OGN Logbook III

There has been some substantial movement under the logbook‘s hood. The python-based back-end regularly suffers performance problems during summer days with great soaring conditions which we all love but cause gray hair to the server’s administrator. In fact it would not be such a great deal, but when it happens it always bugs my mind.

The OGN beacon queue has been configured to ‘unlimited’ length for over two years now and the only way the problem is demonstrated are up to 12 hour long delays to process the piled-up data during such exquisite days while no precious data is lost. Considering the code fully utilizes all of the four powerful Intel Xeon Silver 4214 CPU @ 2.20GHz cores made me think there is something really rotten in the code. Moreover, there is a (a bit forced and already ongoing) plan to move the server onto a Raspberry Pi with significantly lower performance, something had to be done.

The decision process was clear – we need a significant speed-up for all necessary real-time operations. Python is (really, really) slow and there are only a few programming languages on top of the performance chart that could suit our needs. Based on my favourite information source Hackaday.com (and multiple others) the suitable options might be some of the following ones:

Programming languages by their energy, performance and memory requirements. Source: https://hackaday.com/2021/11/18/c-is-the-greenest-programming-language/

From top to bottom we may think of C, C++, Rust, Ada, Java and Pascal. C/C++ does not come into consideration as my experience with multi-threaded applications in C are not really positive (and I don’t really claim to be anywhere near to an experienced C developer even after all those years of developing the CUBEs 😉 ). Rust is really odd, Ada, Fortran (oh man, no intentions digging into those) and Java. I used to write a LOT of nice code in Java, but its memory footprint is a bit large for the little Pi. And you know what? Why not to try that Rust!!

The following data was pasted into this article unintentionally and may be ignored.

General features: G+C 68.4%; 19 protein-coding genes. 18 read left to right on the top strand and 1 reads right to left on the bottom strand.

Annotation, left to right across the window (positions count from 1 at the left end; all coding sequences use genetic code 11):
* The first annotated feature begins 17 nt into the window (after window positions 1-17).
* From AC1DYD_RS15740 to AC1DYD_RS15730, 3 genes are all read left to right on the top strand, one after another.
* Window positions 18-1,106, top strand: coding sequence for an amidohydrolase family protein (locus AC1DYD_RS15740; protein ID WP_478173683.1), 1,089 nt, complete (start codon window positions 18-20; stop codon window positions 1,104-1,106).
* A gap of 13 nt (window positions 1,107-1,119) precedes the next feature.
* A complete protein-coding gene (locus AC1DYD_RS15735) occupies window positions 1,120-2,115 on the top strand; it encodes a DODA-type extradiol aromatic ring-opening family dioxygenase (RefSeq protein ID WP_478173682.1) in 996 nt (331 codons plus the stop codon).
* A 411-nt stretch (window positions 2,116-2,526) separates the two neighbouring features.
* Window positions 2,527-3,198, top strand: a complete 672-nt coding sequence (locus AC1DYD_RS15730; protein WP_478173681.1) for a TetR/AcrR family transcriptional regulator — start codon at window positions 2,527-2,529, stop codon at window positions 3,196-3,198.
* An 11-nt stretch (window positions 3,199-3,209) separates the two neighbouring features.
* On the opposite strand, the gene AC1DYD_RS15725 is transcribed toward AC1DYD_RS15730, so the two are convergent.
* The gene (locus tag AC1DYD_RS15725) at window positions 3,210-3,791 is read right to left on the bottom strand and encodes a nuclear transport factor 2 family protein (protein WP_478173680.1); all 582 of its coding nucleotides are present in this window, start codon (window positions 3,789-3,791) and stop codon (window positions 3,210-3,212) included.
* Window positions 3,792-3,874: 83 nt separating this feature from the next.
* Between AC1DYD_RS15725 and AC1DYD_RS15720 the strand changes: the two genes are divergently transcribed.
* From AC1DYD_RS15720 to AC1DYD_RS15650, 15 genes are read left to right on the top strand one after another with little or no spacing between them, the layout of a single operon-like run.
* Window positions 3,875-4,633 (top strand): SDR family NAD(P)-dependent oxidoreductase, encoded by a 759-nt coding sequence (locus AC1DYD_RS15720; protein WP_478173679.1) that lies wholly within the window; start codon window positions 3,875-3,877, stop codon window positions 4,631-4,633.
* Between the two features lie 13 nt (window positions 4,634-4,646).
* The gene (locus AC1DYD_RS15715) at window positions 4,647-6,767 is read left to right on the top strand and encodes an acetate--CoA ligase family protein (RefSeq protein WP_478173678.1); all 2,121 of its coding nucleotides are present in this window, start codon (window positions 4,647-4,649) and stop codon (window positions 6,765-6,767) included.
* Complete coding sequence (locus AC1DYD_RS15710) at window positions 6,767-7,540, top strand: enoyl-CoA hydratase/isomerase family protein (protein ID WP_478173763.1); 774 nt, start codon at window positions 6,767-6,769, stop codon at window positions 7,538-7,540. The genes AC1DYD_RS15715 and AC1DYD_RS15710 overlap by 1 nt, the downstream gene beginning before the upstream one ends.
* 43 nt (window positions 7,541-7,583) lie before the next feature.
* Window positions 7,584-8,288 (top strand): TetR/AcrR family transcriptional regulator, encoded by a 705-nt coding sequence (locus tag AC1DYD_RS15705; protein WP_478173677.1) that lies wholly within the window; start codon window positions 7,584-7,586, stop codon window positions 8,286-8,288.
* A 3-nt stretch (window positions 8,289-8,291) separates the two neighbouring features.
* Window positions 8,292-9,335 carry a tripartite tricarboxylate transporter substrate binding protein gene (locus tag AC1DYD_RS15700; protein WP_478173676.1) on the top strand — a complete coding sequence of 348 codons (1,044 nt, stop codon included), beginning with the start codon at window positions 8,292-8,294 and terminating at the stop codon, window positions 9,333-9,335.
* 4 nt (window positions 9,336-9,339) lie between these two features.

Despite all the praising articles and blog-posts you can find around the programming pages and after almost a year of scrambling up the learning curve I dare to say Rust is the far most gory development experience I’ve ever encountered. Rewriting the core of OGN logbook took entire two full-time months of coding, full of despair and struggle with seriously weird and unfamiliar compilation problems, syntax and the whole approach to code in general. As people say “The experience doesn’t have to be good, it must be strong!”. In the end, after yet another month of testing, replacing many tricky .unwrap()s and polishing the details we have a working rust-based OGN logbook back-end. More experienced ‘Rustaceans’ may die in horror when looking on a rust code created by an OOP developer, but it is now as good as it gets.

Python-vs-Rust based OGN beacon traffic. Python in green, Rust in blue.

Wait! This is still not end of the story! At this moment the logbook you use is still being driven by the python code. The reason is the amount of traffic as seen through the monitoring logs differs a bit. It might be as low as 5% in number of processed OGN beacons per minute, rising up to 10-20% during the peak hours. The APRS filters are identical (i.e. the entire world) and so are the rules for beacon filtering. Just the Rust book receives less beacons and, which is the most interesting part, also beacons for other airborne vehicles comparing to the Python client. Mostly there is and overlap but rather frequently there are planes that Rust can’t see while Python can. And vice versa. If any of you guys and gals had a clue why is this happening, please let me know! 🤓

Another improvement of the logbook coverage is extension of the airfields database by numerous small airstrips all over Canada. On Tim’s request a lot of data has been scraped, parsed and sorted resulting into 1638 new locations. The resulting data set consists now of notable 26903 airfields under OGN logbook‘s watch! 🙂